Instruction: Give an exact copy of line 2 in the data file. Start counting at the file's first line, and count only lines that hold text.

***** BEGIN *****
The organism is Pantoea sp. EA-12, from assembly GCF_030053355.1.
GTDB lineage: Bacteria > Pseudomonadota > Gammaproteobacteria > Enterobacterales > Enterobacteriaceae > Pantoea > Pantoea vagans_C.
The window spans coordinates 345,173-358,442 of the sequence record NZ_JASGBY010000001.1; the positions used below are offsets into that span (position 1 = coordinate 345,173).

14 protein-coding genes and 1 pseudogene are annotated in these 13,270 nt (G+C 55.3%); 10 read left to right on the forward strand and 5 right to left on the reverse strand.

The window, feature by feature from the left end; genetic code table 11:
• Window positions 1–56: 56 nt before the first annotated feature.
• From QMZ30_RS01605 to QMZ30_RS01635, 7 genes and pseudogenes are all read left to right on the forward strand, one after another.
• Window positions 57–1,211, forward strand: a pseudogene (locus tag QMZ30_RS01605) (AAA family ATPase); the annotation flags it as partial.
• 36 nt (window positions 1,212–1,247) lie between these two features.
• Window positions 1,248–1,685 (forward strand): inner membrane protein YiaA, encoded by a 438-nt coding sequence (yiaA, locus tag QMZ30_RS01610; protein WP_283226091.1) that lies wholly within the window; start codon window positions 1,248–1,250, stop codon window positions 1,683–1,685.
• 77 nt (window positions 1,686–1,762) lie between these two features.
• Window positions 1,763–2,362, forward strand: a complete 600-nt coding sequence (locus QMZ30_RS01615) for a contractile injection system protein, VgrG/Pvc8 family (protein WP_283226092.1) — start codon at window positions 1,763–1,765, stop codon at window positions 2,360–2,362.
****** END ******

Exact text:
GTDB lineage: Bacteria > Pseudomonadota > Gammaproteobacteria > Enterobacterales > Enterobacteriaceae > Pantoea > Pantoea vagans_C.